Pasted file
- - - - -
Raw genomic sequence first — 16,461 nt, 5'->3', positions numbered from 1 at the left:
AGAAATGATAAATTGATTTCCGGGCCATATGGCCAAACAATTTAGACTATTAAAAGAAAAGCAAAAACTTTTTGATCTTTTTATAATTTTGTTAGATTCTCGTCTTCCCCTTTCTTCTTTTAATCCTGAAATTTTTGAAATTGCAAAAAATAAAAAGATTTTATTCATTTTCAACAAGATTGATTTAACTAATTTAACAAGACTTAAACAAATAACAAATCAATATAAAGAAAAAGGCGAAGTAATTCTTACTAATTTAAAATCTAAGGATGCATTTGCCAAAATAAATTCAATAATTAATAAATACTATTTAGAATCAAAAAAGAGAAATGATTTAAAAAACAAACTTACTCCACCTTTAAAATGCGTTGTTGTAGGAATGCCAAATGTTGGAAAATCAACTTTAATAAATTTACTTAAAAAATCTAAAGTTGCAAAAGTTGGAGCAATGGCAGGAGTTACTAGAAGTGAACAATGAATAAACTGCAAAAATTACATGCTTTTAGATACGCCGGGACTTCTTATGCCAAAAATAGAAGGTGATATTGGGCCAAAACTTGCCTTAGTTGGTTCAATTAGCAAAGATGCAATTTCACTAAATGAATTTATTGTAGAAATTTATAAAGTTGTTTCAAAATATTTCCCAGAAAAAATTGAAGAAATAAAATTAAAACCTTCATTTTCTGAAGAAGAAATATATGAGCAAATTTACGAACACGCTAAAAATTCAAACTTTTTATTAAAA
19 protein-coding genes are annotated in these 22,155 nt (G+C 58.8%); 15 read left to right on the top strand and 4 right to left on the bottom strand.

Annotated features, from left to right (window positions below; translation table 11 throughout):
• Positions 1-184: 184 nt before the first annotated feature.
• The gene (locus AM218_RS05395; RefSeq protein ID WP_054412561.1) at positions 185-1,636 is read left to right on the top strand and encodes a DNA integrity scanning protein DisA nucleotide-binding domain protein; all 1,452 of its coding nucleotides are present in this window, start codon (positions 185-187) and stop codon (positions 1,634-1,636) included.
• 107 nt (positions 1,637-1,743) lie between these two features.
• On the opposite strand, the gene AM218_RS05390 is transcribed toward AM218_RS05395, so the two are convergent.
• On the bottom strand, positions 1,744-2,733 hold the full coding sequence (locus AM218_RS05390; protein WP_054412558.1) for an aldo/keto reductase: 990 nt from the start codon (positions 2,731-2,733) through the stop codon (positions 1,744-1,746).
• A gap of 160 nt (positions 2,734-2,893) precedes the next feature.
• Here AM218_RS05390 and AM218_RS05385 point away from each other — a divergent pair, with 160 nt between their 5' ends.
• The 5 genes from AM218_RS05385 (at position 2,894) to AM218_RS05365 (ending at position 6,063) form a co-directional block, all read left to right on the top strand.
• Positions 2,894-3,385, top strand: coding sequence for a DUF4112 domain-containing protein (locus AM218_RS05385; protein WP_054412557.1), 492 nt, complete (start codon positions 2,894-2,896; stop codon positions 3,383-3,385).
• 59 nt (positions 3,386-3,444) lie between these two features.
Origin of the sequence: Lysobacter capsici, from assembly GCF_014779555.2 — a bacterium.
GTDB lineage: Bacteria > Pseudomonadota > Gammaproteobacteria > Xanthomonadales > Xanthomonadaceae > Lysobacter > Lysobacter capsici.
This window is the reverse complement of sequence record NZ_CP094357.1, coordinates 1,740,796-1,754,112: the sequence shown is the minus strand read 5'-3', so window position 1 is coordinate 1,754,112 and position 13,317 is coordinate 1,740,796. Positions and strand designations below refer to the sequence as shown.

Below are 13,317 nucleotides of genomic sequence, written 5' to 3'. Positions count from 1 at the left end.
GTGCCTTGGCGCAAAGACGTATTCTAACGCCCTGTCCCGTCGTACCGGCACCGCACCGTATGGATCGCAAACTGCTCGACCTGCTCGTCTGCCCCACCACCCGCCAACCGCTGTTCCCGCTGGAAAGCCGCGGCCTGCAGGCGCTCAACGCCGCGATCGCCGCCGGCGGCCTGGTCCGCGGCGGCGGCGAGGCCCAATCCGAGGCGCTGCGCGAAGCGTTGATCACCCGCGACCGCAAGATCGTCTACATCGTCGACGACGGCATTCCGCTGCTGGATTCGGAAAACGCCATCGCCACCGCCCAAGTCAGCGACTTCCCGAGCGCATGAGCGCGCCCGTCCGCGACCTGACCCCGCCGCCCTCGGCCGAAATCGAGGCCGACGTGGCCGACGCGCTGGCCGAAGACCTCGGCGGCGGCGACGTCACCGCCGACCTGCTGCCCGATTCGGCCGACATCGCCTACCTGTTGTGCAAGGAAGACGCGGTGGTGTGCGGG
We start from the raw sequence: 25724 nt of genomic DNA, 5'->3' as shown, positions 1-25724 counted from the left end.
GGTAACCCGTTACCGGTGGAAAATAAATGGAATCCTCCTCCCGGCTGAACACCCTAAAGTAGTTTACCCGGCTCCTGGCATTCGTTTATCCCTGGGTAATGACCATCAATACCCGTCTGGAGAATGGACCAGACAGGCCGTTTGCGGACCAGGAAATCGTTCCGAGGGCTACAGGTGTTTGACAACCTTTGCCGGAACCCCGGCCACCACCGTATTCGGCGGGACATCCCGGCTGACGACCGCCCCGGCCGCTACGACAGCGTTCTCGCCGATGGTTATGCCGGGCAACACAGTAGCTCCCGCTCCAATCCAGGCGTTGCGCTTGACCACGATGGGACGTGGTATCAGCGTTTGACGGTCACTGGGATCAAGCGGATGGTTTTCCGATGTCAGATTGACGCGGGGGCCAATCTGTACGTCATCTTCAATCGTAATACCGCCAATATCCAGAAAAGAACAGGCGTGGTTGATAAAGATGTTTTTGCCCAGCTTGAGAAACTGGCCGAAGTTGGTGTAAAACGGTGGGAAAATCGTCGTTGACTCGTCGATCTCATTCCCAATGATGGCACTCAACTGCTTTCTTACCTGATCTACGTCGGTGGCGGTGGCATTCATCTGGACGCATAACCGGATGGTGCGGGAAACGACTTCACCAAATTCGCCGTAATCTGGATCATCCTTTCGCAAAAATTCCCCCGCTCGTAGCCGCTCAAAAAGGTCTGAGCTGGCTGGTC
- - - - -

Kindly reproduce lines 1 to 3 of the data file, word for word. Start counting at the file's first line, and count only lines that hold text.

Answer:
Raw genomic sequence first — 16,461 nt, 5'->3', positions numbered from 1 at the left:
AGAAATGATAAATTGATTTCCGGGCCATATGGCCAAACAATTTAGACTATTAAAAGAAAAGCAAAAACTTTTTGATCTTTTTATAATTTTGTTAGATTCTCGTCTTCCCCTTTCTTCTTTTAATCCTGAAATTTTTGAAATTGCAAAAAATAAAAAGATTTTATTCATTTTCAACAAGATTGATTTAACTAATTTAACAAGACTTAAACAAATAACAAATCAATATAAAGAAAAAGGCGAAGTAATTCTTACTAATTTAAAATCTAAGGATGCATTTGCCAAAATAAATTCAATAATTAATAAATACTATTTAGAATCAAAAAAGAGAAATGATTTAAAAAACAAACTTACTCCACCTTTAAAATGCGTTGTTGTAGGAATGCCAAATGTTGGAAAATCAACTTTAATAAATTTACTTAAAAAATCTAAAGTTGCAAAAGTTGGAGCAATGGCAGGAGTTACTAGAAGTGAACAATGAATAAACTGCAAAAATTACATGCTTTTAGATACGCCGGGACTTCTTATGCCAAAAATAGAAGGTGATATTGGGCCAAAACTTGCCTTAGTTGGTTCAATTAGCAAAGATGCAATTTCACTAAATGAATTTATTGTAGAAATTTATAAAGTTGTTTCAAAATATTTCCCAGAAAAAATTGAAGAAATAAAATTAAAACCTTCATTTTCTGAAGAAGAAATATATGAGCAAATTTACGAACACGCTAAAAATTCAAACTTTTTATTAAAA
19 protein-coding genes are annotated in these 22,155 nt (G+C 58.8%); 15 read left to right on the top strand and 4 right to left on the bottom strand.